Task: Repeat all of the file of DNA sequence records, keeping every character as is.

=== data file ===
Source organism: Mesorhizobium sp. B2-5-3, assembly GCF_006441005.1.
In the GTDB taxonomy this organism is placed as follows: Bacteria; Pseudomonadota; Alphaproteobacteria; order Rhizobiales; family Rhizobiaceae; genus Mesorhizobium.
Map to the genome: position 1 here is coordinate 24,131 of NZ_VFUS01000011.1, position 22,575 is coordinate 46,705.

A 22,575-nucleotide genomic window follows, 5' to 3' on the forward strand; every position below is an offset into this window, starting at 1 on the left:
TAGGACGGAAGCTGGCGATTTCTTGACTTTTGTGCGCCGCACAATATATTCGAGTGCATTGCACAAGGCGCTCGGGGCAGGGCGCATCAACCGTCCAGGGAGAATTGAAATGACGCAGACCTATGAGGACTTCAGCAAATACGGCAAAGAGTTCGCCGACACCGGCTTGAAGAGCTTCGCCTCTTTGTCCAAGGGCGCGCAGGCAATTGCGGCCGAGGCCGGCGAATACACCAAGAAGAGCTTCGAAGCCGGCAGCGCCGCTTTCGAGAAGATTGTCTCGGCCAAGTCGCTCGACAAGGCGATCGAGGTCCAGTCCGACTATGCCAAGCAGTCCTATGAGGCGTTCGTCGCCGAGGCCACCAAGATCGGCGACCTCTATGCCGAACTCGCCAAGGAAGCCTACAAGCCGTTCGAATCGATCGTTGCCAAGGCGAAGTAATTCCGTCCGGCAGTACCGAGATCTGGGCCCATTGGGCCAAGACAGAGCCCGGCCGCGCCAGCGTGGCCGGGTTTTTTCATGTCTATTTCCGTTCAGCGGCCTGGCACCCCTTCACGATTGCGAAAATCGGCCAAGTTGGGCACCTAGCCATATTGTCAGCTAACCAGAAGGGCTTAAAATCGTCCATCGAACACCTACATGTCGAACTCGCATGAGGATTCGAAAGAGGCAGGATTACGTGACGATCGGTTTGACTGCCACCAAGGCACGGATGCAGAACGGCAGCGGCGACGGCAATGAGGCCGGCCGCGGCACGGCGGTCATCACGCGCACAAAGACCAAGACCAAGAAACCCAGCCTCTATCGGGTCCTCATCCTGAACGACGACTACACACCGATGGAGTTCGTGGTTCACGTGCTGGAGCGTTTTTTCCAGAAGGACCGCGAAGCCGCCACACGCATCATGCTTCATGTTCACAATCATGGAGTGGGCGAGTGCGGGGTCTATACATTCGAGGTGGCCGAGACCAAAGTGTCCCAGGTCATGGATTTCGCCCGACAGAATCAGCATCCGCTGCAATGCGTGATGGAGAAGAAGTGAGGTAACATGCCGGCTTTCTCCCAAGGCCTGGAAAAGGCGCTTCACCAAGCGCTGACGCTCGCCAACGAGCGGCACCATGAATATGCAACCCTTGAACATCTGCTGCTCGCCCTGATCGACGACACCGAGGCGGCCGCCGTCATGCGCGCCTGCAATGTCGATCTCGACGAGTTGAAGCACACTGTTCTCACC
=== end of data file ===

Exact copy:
Source organism: Mesorhizobium sp. B2-5-3, assembly GCF_006441005.1.
In the GTDB taxonomy this organism is placed as follows: Bacteria; Pseudomonadota; Alphaproteobacteria; order Rhizobiales; family Rhizobiaceae; genus Mesorhizobium.
Map to the genome: position 1 here is coordinate 24,131 of NZ_VFUS01000011.1, position 22,575 is coordinate 46,705.

A 22,575-nucleotide genomic window follows, 5' to 3' on the forward strand; every position below is an offset into this window, starting at 1 on the left:
TAGGACGGAAGCTGGCGATTTCTTGACTTTTGTGCGCCGCACAATATATTCGAGTGCATTGCACAAGGCGCTCGGGGCAGGGCGCATCAACCGTCCAGGGAGAATTGAAATGACGCAGACCTATGAGGACTTCAGCAAATACGGCAAAGAGTTCGCCGACACCGGCTTGAAGAGCTTCGCCTCTTTGTCCAAGGGCGCGCAGGCAATTGCGGCCGAGGCCGGCGAATACACCAAGAAGAGCTTCGAAGCCGGCAGCGCCGCTTTCGAGAAGATTGTCTCGGCCAAGTCGCTCGACAAGGCGATCGAGGTCCAGTCCGACTATGCCAAGCAGTCCTATGAGGCGTTCGTCGCCGAGGCCACCAAGATCGGCGACCTCTATGCCGAACTCGCCAAGGAAGCCTACAAGCCGTTCGAATCGATCGTTGCCAAGGCGAAGTAATTCCGTCCGGCAGTACCGAGATCTGGGCCCATTGGGCCAAGACAGAGCCCGGCCGCGCCAGCGTGGCCGGGTTTTTTCATGTCTATTTCCGTTCAGCGGCCTGGCACCCCTTCACGATTGCGAAAATCGGCCAAGTTGGGCACCTAGCCATATTGTCAGCTAACCAGAAGGGCTTAAAATCGTCCATCGAACACCTACATGTCGAACTCGCATGAGGATTCGAAAGAGGCAGGATTACGTGACGATCGGTTTGACTGCCACCAAGGCACGGATGCAGAACGGCAGCGGCGACGGCAATGAGGCCGGCCGCGGCACGGCGGTCATCACGCGCACAAAGACCAAGACCAAGAAACCCAGCCTCTATCGGGTCCTCATCCTGAACGACGACTACACACCGATGGAGTTCGTGGTTCACGTGCTGGAGCGTTTTTTCCAGAAGGACCGCGAAGCCGCCACACGCATCATGCTTCATGTTCACAATCATGGAGTGGGCGAGTGCGGGGTCTATACATTCGAGGTGGCCGAGACCAAAGTGTCCCAGGTCATGGATTTCGCCCGACAGAATCAGCATCCGCTGCAATGCGTGATGGAGAAGAAGTGAGGTAACATGCCGGCTTTCTCCCAAGGCCTGGAAAAGGCGCTTCACCAAGCGCTGACGCTCGCCAACGAGCGGCACCATGAATATGCAACCCTTGAACATCTGCTGCTCGCCCTGATCGACGACACCGAGGCGGCCGCCGTCATGCGCGCCTGCAATGTCGATCTCGACGAGTTGAAGCACACTGTTCTCACC